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A student is installing a field trial that we expect to largely impact soil moisture and temperature, and we simultaneously want to measure the secondary impacts on N-mineralization in the field. What are the best methods for doing this. I've seen methods of installing closed bags of soil, but that will only react to temperature, not the soil moisture. We could measure total and inorganic N at the start and after the experiment, but there could potentially be differences in leaching losses that are not accounted for. Suggestions would be most welcome!
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Nitrogen (N) is among the vital elements needed for the survival of living things. It being an abundant common element on earth, it forms approximately 78% in the earth's atmosphere. Nitrogen is chemically reacted with other compounds such as ammonia, nitric acid, organic nitrates and cyanides to form unique compounds with totally different chemical and physical properties. Since plants cannot use or take nitrogen directly from the atmosphere, uptake is through nitrogen forms that include ammonium and nitrate.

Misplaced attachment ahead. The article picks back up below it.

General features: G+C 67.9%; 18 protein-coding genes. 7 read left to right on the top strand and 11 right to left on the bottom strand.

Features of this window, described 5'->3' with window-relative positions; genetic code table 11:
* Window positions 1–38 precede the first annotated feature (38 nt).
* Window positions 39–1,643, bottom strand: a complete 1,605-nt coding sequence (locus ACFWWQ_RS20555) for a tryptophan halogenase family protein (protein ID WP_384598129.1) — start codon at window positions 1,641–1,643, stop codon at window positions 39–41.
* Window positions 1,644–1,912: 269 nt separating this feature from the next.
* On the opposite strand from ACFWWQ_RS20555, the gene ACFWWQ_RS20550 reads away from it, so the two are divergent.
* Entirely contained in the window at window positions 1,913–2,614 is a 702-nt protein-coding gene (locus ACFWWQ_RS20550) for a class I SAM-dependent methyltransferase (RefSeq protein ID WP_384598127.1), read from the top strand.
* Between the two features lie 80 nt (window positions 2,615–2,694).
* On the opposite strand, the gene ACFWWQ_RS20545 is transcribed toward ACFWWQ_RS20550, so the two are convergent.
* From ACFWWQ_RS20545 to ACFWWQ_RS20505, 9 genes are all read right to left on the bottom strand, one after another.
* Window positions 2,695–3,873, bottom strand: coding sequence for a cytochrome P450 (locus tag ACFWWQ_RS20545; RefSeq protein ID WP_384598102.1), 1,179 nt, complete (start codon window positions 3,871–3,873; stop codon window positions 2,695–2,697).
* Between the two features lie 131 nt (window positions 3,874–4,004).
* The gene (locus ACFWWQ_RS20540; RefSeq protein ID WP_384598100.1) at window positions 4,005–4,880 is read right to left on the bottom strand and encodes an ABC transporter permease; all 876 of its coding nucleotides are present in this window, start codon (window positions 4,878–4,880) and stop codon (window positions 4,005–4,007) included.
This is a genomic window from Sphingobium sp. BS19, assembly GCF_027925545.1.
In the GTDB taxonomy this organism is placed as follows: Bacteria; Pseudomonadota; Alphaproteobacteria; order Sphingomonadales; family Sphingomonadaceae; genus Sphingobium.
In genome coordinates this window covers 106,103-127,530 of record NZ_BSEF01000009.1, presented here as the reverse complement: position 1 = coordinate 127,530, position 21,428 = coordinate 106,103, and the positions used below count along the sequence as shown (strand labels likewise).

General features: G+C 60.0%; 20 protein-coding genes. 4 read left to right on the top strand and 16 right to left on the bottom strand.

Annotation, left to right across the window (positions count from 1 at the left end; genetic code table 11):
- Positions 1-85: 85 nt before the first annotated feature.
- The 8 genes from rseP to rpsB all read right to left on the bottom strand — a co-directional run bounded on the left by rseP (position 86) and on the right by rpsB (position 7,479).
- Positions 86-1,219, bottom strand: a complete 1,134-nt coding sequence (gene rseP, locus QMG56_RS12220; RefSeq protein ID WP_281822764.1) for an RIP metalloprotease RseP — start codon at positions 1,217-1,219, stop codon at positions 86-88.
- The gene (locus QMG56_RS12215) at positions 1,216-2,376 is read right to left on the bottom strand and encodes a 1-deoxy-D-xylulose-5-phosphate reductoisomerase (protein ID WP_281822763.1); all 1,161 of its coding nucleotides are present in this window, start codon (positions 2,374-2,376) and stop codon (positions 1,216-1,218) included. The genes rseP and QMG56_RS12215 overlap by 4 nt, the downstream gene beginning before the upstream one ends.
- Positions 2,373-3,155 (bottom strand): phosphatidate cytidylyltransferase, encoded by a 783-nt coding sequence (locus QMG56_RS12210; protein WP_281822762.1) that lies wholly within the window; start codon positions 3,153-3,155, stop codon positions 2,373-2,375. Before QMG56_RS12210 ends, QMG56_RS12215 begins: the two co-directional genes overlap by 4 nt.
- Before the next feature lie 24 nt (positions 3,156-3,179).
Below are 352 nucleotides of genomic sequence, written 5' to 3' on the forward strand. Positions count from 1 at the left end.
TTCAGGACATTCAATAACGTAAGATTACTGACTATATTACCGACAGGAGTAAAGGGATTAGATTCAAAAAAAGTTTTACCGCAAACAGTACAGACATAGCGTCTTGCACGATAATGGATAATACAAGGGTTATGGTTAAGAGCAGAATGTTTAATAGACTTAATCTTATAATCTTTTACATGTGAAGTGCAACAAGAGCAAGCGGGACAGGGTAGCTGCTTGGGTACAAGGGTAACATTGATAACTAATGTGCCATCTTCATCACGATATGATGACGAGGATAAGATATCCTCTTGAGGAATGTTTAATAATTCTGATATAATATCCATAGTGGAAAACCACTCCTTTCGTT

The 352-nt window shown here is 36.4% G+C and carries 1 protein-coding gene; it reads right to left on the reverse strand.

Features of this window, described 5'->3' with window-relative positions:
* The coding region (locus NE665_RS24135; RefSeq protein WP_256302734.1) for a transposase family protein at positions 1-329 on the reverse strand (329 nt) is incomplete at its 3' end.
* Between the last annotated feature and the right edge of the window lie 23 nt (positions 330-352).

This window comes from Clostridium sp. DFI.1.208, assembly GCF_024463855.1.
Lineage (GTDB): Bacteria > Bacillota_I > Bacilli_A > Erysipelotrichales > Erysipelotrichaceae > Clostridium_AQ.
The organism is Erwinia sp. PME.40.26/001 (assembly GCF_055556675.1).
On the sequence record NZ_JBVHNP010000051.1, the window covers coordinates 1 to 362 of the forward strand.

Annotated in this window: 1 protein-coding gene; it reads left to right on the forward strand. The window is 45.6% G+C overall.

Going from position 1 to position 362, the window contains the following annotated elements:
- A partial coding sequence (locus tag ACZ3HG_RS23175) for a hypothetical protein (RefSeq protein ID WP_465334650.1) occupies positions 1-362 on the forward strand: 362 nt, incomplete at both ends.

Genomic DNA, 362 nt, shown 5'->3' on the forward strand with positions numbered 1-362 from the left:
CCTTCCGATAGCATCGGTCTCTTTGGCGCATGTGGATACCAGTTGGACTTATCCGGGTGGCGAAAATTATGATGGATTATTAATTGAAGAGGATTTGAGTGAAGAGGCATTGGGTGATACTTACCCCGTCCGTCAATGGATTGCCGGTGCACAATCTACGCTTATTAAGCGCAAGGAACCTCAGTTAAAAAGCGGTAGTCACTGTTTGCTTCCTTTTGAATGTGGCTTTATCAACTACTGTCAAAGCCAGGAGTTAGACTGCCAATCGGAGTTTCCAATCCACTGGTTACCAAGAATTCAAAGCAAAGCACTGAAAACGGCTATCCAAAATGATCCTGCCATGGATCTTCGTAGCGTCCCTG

Majorly N-mineralization in field experiments can be measured by adopting the three different methods:
In situ cylinder incubation: In this method Galvanized iron tubes (13 cm diameter, 65 cm long) were set up on each site in the middle of the inter row a few days after sowing the crop. At harvest, soil samples were collected from the 0–20 cm, 20–40 cm and 40–60 cm layers of each tube for inorganic N determination. The amounts of N mineralized from soil organic matter were estimated.
Incubation tests: In this method Soil samples of about 30 kg were collected for the incubation tests. They were taken from the 0–20 cm layer at four places on the different sites each year before the beginning of the field experiment and kept at 5 °C until laboratory incubation and then we estimated mineralized N in the sample. Incubation tests are divided into two types:
i. Incubation test at 20 °C: 1.2 kg of the fresh soil sample, previously homogenized by hand, was put in a PVC jar (11.2 cm diameter, 13.0 cm length). In order to maintain soil moisture at 90% of water content at 0.1 MPa matrix suction, the jars were weighed regularly and the lost water was made up. The soil water content remained above 80% of the moisture at 0.1 MPa matrix suction during the experiment. After approximately 25, 120 and 200 days of incubation, the soil in one jar was removed for NO3 –-N and NH4 +-N determination;
ii. Outdoor incubation test: In this method Three kilograms of fresh soil were homogenized by hand and placed in 30 cm long PVC jars installed upright in the soil. The soil moisture was maintained between 80 and 90% of the water content at 0.1 MPa matrix suction by weighing the jars every week and then we estimated mineralized-N in sample.